"There were letters carefully tied in a ribbon," said Hoerlin, 72. "It was clear they were love letters."
There were 500 in all: 400 written by her mother and 100 by her father from 1934 to 1938, while she was living in Berlin and he in Stuttgart.
Hoerlin began reading.
They filled in the blanks of a story that her parents would not discuss. Hoerlin was determined that it would not be forgotten.
She chronicled their experiences in her recently self-published book, Steps of Courage: My Parents' Journey From Nazi Germany to America.
"This is a story embedded in history: the rise of Hitler," said Hoerlin, who taught public health at the University of Pennsylvania and Haverford College and was acting health commissioner for Philadelphia in the 1980s.
"Those letters were a document of that, and my parents' love story."
It took Hoerlin four years. She spent hours in her study translating the letters from German. She traveled abroad to scour German archives. She interviewed historians.
Hoerlin's book uncovers what historian Frank Mecklenburg described as an "unusual constellation" of events and people in Nazi Germany.
The story is "sort of typical in a way, and also not typical," said Mecklenburg, director of research at the Leo Baeck Institute in New York, a research library and archive on the history of German-speaking Jews.
Commonplace, in some ways, was Schmid's background as a Jew who did not grow up in an observant household and later converted to Catholicism when she married. Her first husband, Willi Schmid, was a well-known literary and music critic.
Until 1933, German society was characterized by a "push toward" and a secularization of the culture, Mecklenburg said. Religion was secondary.
But Hitler began to change that. On June 30, 1934, known as the Night of the Long Knives, his troops rounded up and killed people they viewed as government opponents. Willi Schmid was slain in a case of mistaken identity.
Within weeks, Kate Schmid met Hermann Hoerlin.
Schmid had been the press representative for a 1934 German mountain-climbing expedition to the Himalayas that ended in the deaths of 10 people. Hoerlin, a record-setting mountain climber, was sent by the German Alpine Club to provide Schmid with expert information as she handled reports on the tragedy.
Soon, the charming and vivacious mother of three and the reserved athlete studying to be a physicist fell in love.
"You have intoxicated me with the quietest things," Schmid wrote in a letter to Hoerlin. "Let it always be so."
They courted as conditions for Jews worsened. Although Schmid had converted to Catholicism, she was classified as Jewish by the government. The Nuremberg laws were enacted in 1935, and a union between them was forbidden. They resolved to marry and leave Germany.
"Nothing good can follow from our being categorized by blood," Hoerlin wrote to Schmid. "That premise can be maintained by people who - to put it mildly - are thickheaded."
The couple's story then veered toward the extraordinary.
Schmid met repeatedly with high-ranking officials in the Nazi government, first to demand reparations after her husband's death. She was given a monthly stipend, and Rudolf Hess himself visited her to apologize for the government's mistake.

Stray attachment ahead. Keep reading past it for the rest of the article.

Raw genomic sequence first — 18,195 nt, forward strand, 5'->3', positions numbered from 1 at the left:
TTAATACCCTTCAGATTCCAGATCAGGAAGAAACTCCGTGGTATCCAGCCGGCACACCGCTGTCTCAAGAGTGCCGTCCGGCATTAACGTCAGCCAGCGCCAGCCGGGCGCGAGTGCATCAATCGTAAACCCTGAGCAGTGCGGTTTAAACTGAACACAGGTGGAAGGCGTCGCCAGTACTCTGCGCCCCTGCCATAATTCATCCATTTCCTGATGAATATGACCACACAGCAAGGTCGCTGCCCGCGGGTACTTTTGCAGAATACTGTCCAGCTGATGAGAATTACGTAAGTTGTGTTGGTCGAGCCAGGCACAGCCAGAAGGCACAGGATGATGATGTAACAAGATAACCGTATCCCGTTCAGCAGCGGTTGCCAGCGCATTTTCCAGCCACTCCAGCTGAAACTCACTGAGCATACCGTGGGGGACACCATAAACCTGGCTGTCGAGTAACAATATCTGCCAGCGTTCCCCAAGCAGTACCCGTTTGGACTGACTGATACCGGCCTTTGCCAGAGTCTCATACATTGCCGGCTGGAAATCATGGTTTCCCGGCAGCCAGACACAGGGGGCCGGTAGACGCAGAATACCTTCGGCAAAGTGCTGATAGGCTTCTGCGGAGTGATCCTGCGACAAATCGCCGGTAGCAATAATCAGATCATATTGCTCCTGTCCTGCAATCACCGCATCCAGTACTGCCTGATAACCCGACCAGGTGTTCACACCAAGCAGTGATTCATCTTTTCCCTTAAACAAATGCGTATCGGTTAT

Later, Schmid sought to reclassify herself as half-Jewish when she discovered her biological father was a Prussian count. Finally, she sought the government's permission to marry, as well as its help in securing a job for Hoerlin in the United States.
Sometimes Schmid left government headquarters shaking with fear.
This is "exceptional. It is not your typical German-Jewish Holocaust experience," said Juergen Matthaeus, director of applied research at the U.S. Holocaust Memorial Museum.
The man who most helped the couple was Fritz Wiedemann, a commanding officer who served as Hitler's adjutant, or personal assistant. Wiedemann had accompanied Hess on his earlier visit to Schmid.
Hoerlin theorizes that Wiedemann helped out of empathy for the couple's situation and lingering regret over the killing of Schmid's first husband.
Wiedemann also helped another Jewish family and several Jewish soldiers escape, said Tom Weber, author of Hitler's First War: Adolf Hitler, the Men of the List Regiment, and the First World War. Wiedemann later testified against Nazi leaders in the Nuremberg trials.
On July 12, 1938, Schmid and Hoerlin married in Berlin and on Aug. 9 sailed for New York, where Hoerlin had secured a job with a film-manufacturing company.
The couple went on to make a life for themselves in New York, and then Santa Fe, N.M., where Hoerlin worked at the Los Alamos National Laboratory studying the effects of high-altitude nuclear testing. He also was the subject of a U.S. investigation during the McCarthy era because of his membership in the American Civil Liberties Union and his friendship with Paul Robeson.
Hermann Hoerlin died in 1983, and Kate Schmid Hoerlin two years later.
"It was luck, their considerable charm, and valuable friendships," Bettina Hoerlin said of her parents' long union. They had "a willed optimism that they were going to suceed in getting married, getting out, and having a life together."
Contact staff writer Kristin E. Holmes at 610-313-8211 or firstname.lastname@example.org.